The Continental System - The united states confronts economic warfare




The Rambouillet Decree underscored the cruel position in which the wars of the French Revolution and the continental system placed the United States. Articulation of the continental system, however, merely sharpened a major question confronting the United States since 1793: Would Britain or France become the primary benefactor of American trade? Federalist administrations essentially had answered that question through negotiating Jay's Treaty (1794) with Britain, but American ratification of this treaty contributed to the Quasi-War with France between 1798 and 1800. The war led to internal unrest, the eclipse of the Federalist Party, a widespread assault upon the civil liberties of dissenters, and a national hope that such a war would not again be necessary.

During the four years prior to enunciation of the continental system, and the responsive British measures, American commerce prospered remarkably. British, continental, West Indian, and South American markets all contributed their share to this era of great commercial prosperity. It was President Thomas Jefferson's and Secretary of State James Madison's mistake to believe that this lucrative interlude could and should continue. Nor did many American merchants seem to grasp fully that the continuing flow of trade and relatively open markets remained entirely at the discretion of the belligerents. When the belligerents began to announce their regulations concerning neutral trade, many Americans reacted with shock, indignation, and a determination that the measures be repealed or modified.

Jefferson and Madison's perspective on how to resist the continental system and related British measures is complex and interesting. Both were sympathetic to the larger purposes of the French Revolution yet distressed by the rise of Napoleon Bonaparte and his bold aggressions against those nations resisting his program of conquest. However, both wished to keep their indignation within bounds, partly because they fervently hoped to persuade Bonaparte to help the United States deprive Spain of the Floridas at some opportune moment. Also, they struggled to keep some perspective on Napoleon; in essence, they viewed him as scum temporarily floating on the beneficial and permanent wave of the French Revolution. They believed that such a person should not be allowed to disrupt permanently the spirit of American and French comradeship arising out of their revolutions, so close in time and in their larger purposes.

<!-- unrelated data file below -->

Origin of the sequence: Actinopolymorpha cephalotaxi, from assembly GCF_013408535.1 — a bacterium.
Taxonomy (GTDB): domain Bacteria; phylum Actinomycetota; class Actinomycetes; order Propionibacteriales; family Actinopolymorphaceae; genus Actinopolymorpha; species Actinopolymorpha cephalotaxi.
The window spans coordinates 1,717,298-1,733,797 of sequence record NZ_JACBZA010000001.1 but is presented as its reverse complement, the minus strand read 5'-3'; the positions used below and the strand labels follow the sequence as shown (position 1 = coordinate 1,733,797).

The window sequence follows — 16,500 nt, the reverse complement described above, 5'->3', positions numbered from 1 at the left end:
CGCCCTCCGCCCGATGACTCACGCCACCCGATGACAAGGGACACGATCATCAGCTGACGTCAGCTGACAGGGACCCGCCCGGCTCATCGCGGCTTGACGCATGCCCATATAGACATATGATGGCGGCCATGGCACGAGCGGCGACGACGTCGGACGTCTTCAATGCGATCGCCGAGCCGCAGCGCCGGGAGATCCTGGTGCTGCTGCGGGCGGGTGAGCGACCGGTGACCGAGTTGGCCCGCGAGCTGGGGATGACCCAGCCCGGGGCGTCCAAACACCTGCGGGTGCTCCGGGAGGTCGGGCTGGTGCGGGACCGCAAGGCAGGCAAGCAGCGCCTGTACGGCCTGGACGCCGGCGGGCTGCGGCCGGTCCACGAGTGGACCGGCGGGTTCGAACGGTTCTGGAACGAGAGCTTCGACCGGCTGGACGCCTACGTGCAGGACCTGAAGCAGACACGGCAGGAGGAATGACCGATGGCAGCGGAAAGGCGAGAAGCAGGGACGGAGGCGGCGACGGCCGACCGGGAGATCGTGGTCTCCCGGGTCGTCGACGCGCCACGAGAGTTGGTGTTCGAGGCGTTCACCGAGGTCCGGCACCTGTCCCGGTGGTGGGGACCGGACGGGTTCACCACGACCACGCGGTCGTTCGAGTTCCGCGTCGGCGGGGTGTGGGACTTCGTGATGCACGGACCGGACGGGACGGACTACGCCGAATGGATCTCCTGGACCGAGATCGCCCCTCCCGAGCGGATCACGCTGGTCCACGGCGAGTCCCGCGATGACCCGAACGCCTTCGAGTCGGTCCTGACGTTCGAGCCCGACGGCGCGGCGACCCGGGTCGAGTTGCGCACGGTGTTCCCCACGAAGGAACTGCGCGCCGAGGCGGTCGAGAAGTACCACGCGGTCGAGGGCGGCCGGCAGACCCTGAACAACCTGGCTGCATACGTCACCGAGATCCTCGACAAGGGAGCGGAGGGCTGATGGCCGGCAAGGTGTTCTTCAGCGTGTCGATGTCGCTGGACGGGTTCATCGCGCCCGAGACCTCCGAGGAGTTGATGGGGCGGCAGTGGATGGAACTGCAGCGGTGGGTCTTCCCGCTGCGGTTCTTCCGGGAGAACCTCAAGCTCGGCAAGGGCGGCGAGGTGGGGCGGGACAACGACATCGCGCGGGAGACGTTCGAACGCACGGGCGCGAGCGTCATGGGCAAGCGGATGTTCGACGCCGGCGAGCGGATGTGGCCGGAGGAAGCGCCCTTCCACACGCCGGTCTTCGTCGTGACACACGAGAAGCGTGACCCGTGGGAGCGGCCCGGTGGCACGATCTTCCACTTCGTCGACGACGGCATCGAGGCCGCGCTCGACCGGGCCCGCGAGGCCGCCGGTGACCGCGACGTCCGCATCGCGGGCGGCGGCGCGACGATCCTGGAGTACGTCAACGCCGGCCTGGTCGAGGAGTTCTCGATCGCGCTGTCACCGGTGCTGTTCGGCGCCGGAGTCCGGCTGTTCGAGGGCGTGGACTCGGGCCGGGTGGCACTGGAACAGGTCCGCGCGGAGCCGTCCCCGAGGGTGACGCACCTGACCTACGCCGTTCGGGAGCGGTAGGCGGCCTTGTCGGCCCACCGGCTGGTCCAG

In addition, Jefferson and Madison shared with Bonaparte the view that Britain was the greatest enemy of their respective nations. After all, they reasoned, Britain seized American sailors and forced them into naval service (impressment), in effect denying many Americans their right to life and liberty. Quite clearly, Britain remained the major culprit on the maritime trade issues, because it exercised effective naval power in regulating American trade while Bonaparte had power only to harass the trade lanes with commerce destroyers or to close continental ports to American trade. Finally, Britain continued to demonstrate contempt for the U.S. government by its ongoing intrigue with Native Americans in the Northwest Territory.

The historian Paul Varg has emphasized Jefferson and Madison's conviction that their infant nation should do its best to establish the rights of small naval powers. Since 1776, in fact, Americans had worked to expand the rights of neutral powers. Terms of the model treaty of 1776, the Treaty of Amity and Commerce with France in 1778, a commercial treaty with the Netherlands in 1780, Jay's Treaty in 1794, Pinckney's Treaty of 1795, and the Convention of 1800 with France all reflected America's intense concern to defend or expand neutral rights. Although Napoleon's trade restrictions were painful, the most bitter disappointments in defending neutral rights had occurred with the British, particularly with Jay's Treaty. A certain principled rigidity therefore operated in American-British diplomacy that was not active in defining the American-French relationship.

As they contemplated measures to counter the economic systems established by France's continental system and a series of British orders in council, Jefferson and Madison, his successor, were confronted by a puzzling domestic situation. Jefferson in particular was regarded by fanatical New England Federalists as a devotee of everything French and a tool of Napoleon. Federalist merchants presumed his persistent hostility to Britain and to the advancement of American trade, though on the latter point they were very mistaken. The belief that Jefferson and Madison acted from partisan motives when dealing with both Britain and France became especially troubling when such views were held precisely by those who would be severely affected if the United States pursued a course of economic retaliation. Another complicating factor arose because these same Federalist merchants expressed willingness to endure most maritime hardships imposed by Britain, including a system of licensed trade, mainly because such conformance guaranteed the continuance of their trade and profits. They also shared Britain's horror of Napoleon and the French Revolution that had spawned him. The fact that these merchant-Federalists were largely located in New England also raised Jeffersonian anxiety that coercive commercial measures might be interpreted as politically inspired punishment for the one geographical section having continuing Federalist strength.